One sure sign of summer in my family: Aunt Sheila coming in from the flats carrying a bag full of razor-clam shells. These she employs to add texture throughout her house, most famously on a living-room shelf (as seen in Remodelista: A Manual for the Considered Home).
I suppose it was inevitable, then, that the rest of the family would get into the game. Recently, I decided to try my hand at making a pendant lamp with a razor-clam shade. The next time Sheila headed to the beach, I tagged along.
Read on for a list of materials and step-by-step instructions:
Photography by Justine Hand for Gardenista.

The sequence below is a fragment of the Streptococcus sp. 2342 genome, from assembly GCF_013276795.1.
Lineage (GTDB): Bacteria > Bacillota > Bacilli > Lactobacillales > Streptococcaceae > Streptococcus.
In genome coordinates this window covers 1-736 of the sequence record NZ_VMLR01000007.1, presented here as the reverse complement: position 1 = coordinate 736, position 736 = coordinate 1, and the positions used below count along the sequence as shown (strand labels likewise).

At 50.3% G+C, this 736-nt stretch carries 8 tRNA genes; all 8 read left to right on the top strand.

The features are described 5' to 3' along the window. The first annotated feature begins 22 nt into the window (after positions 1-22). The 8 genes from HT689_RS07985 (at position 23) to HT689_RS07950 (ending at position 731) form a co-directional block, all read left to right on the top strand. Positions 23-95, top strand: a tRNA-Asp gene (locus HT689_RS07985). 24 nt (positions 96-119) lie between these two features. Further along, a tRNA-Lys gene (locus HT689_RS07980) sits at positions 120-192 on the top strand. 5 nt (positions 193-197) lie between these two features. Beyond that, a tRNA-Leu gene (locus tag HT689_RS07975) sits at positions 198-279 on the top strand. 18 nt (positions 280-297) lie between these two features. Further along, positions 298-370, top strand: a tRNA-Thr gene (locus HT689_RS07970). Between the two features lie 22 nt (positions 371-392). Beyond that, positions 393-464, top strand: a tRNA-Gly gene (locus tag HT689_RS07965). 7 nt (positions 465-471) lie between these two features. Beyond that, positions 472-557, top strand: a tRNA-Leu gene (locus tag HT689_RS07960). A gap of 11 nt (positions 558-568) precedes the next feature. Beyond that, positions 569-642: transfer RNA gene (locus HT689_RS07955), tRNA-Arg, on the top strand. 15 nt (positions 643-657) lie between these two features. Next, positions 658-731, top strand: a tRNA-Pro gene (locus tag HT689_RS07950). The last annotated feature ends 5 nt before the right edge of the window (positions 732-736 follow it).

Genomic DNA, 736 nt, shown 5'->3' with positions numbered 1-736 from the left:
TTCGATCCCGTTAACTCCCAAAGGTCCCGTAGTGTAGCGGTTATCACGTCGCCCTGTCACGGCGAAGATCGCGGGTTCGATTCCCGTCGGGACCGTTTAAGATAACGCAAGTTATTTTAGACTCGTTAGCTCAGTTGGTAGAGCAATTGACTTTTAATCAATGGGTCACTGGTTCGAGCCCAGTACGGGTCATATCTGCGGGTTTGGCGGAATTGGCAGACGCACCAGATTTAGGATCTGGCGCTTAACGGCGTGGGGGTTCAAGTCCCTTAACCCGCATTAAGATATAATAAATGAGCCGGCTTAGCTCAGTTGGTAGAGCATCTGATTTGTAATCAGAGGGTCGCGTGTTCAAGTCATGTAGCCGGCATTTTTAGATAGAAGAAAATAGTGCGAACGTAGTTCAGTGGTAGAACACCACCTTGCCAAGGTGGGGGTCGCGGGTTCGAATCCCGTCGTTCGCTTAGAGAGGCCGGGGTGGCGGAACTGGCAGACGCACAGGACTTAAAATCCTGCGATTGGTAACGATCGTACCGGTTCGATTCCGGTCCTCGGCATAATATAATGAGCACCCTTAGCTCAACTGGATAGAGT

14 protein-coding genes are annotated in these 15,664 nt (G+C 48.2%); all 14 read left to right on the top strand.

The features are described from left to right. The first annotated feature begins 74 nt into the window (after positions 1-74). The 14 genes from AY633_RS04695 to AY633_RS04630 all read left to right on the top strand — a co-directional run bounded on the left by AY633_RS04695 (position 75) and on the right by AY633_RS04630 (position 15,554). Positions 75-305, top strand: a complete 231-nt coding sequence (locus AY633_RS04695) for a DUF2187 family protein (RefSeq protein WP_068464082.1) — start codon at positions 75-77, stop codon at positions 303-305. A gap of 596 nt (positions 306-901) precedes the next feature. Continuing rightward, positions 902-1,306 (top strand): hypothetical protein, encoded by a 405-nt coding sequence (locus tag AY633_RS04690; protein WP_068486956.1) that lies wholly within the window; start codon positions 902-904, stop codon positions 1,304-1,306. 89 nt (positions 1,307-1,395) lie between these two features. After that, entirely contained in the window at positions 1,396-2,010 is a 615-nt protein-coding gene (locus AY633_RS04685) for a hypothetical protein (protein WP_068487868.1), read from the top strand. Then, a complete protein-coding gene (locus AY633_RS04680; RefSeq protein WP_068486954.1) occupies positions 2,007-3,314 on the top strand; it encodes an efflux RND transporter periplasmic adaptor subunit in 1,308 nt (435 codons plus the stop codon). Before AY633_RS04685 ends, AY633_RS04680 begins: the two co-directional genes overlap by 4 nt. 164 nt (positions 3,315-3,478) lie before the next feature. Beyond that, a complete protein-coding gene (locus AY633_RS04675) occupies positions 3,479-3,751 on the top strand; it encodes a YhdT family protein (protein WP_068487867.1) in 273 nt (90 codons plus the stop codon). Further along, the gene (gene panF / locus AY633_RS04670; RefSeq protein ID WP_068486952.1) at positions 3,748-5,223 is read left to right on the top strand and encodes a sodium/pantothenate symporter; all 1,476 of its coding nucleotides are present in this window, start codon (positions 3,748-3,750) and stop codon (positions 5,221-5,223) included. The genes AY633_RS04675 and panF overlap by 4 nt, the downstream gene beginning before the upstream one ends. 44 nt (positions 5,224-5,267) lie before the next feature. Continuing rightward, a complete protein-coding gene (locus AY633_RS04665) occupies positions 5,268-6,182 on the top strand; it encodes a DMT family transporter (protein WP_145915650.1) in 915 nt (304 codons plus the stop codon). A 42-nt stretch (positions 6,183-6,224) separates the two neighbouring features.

To avoid confusion, let me clarify: On the East Coast, what we call razor clams (because their elongated shape resembles that of an old-fashioned razor) are actually Atlantic jackknife clams, Ensis directus. These are to be distinguished from Pacific razor clams, which are more oval in form. Atlantic jackknife clams are found all along the East Coast. Or you can buy the clams fresh, cook a nice meal, and save the shells.
- Clean razor clam shells
- Small rotary drill (I used the Master Mechanic Rotary Tool Kit from True Value; $33.99)
- Scrap board on which you can drill
- A pendant fixture, such as a Black Bare Bulb Pendant Light; $45 from Etsy
- Light wire
I set my drill at Level 3, then placed the bit about 1/4 inch from the end of the shell. I didn’t bother to measure, because I wanted a random look.